Hope and resistance: A Turkish example

Hope and resistance: A Turkish example

In his message to celebrate Turkish Victory Day on Aug. 30, former Chief of General Staff Gen. İlker Başbuğ, who is now retired, gave a striking example.

Victory Day marks the anniversary of the end of the Grand Attack of the Turkish national armies against the invading Greek armies backed by the British Empire on Aug. 30, 1922, towards the end of the War of Independence.

Başbuğ recalled that 207,947 troops had fought in the Grand Attack, which took four days. It was the final blow and resulted in the expulsion of the last invading troops from the port of İzmir on Sept. 9.

What Başbuğ wanted to point out was the number of Turkish troops in the Sakarya Pitched Battle a year ago, which was 96,326.

The number of troops had increased by more than double in a year despite the nationalist Ankara armies under the command of Mustafa Kemal Atatürk, who was denounced as a rebel by Ottoman Sultan Vahdettin in Istanbul and condemned to death.

“The main reason for the increase in the number of troops is Atatürk’s move, which took people out of desperation and filled them with hope,” said Başbuğ.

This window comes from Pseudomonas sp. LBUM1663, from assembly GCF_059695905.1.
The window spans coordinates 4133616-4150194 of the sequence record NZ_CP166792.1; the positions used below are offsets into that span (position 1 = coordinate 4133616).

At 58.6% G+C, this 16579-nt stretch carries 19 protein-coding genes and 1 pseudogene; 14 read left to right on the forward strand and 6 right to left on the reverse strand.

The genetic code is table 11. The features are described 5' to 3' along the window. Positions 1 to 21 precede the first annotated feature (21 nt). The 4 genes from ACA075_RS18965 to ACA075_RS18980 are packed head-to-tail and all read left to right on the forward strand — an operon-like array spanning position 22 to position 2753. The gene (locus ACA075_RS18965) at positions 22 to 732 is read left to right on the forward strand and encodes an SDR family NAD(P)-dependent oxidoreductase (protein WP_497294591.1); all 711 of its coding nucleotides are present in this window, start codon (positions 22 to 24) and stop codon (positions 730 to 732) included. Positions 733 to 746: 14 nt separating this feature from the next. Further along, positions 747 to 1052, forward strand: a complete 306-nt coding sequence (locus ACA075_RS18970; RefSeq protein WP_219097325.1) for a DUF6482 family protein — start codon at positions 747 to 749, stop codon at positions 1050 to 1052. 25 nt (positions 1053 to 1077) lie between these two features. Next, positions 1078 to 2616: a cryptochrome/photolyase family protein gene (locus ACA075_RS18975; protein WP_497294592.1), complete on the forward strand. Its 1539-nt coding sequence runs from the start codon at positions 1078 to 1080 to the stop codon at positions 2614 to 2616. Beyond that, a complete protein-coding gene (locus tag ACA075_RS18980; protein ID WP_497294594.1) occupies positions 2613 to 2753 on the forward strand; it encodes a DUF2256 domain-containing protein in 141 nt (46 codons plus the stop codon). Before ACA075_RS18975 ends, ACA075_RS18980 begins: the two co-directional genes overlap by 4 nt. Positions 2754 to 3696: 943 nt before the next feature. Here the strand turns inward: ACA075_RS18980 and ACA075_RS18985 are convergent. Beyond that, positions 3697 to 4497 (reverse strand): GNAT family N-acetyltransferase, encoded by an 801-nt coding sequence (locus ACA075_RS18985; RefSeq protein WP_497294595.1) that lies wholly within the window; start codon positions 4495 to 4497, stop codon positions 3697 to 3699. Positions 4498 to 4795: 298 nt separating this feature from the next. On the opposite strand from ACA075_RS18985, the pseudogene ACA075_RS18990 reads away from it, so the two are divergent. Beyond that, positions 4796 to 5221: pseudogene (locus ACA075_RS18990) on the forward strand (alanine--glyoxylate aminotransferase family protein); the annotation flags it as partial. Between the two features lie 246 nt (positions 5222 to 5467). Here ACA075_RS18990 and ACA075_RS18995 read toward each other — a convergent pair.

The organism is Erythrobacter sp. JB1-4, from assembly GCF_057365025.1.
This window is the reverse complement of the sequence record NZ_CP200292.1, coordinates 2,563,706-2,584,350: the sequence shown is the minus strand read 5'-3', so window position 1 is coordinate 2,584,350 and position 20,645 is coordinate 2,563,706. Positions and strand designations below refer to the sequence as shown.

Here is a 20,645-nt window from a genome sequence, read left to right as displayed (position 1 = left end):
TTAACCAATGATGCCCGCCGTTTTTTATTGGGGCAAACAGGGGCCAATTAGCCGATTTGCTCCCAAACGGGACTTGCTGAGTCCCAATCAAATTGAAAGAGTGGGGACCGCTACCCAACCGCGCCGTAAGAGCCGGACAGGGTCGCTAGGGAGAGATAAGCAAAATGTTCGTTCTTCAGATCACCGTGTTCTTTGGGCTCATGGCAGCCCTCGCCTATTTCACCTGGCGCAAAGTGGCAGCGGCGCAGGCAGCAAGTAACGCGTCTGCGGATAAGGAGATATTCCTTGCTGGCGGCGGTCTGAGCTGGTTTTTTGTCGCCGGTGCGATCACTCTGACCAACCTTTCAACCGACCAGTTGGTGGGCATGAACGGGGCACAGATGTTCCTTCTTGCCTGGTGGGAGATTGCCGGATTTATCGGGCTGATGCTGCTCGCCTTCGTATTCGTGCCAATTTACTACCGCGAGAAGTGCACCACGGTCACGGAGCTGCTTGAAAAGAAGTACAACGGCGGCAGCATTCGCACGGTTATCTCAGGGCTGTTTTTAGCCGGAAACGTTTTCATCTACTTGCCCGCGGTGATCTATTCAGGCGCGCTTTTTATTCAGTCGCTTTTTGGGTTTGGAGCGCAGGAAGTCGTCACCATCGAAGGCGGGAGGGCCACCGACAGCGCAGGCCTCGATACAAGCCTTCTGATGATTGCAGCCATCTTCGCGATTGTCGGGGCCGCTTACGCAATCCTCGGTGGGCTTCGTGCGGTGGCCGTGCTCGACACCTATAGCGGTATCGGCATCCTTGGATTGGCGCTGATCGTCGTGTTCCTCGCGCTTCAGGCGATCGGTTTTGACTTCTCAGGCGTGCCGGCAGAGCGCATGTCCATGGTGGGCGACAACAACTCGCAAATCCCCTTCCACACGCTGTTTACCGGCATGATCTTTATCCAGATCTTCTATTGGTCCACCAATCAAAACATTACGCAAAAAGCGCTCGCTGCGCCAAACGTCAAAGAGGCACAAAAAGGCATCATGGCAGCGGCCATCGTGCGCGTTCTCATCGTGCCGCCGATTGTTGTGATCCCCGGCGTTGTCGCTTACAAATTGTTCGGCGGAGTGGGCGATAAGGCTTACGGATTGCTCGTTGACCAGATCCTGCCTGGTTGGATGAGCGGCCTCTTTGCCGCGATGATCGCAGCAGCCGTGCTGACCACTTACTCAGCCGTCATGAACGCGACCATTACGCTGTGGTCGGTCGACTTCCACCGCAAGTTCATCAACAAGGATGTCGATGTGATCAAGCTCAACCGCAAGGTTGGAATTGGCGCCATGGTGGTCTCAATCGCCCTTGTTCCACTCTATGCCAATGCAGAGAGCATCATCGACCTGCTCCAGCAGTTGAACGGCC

Turkey is one of the few countries in the world that has managed to survive no matter what the cost. In the Turkish example, the nation survived even though its borders, regime and even the capital city changed. Russia after the Russian Revolution and after the Soviet Union disintegrated is another example; Iran is another one. In Europe, Germany is like that. The United Kingdom, Spain, Austria and Greece are too, as well as China, of course. Such nations with a state tradition have the potential to be born again from their ashes.

Once again, Turkey is passing through difficulties nowadays. The quality of democracy and economy have been losing ground, especially since the military coup attempt in 2016. Those looking at Turkey from the outside tend to see the developments in black-and-white; something we Turkish citizens do from time to time.

Turkey’s perception in the outer world, the loss in the value of Turkey’s currency, the reliability of the courts and media can easily push people to desperation. But there is hope in every desperation and like desperation, hope is also how the Justice and Development Party (AK Parti) government led by President Recep Tayyip Erdoğan announced to resume the European Union harmonization reforms on Aug. 29, acknowledging the deficiencies, especially in the judiciary system and economy. German Chancellor Angela Merkel's spokesperson had responded that a stable, democratic and prosperous Turkey is in Germany’s interests.

It is actually in everyone’s interest.

The important thing is to see the ray of hope. As long as there is hope, the numbers in support of it can obviously increase.

Murat Yetkin,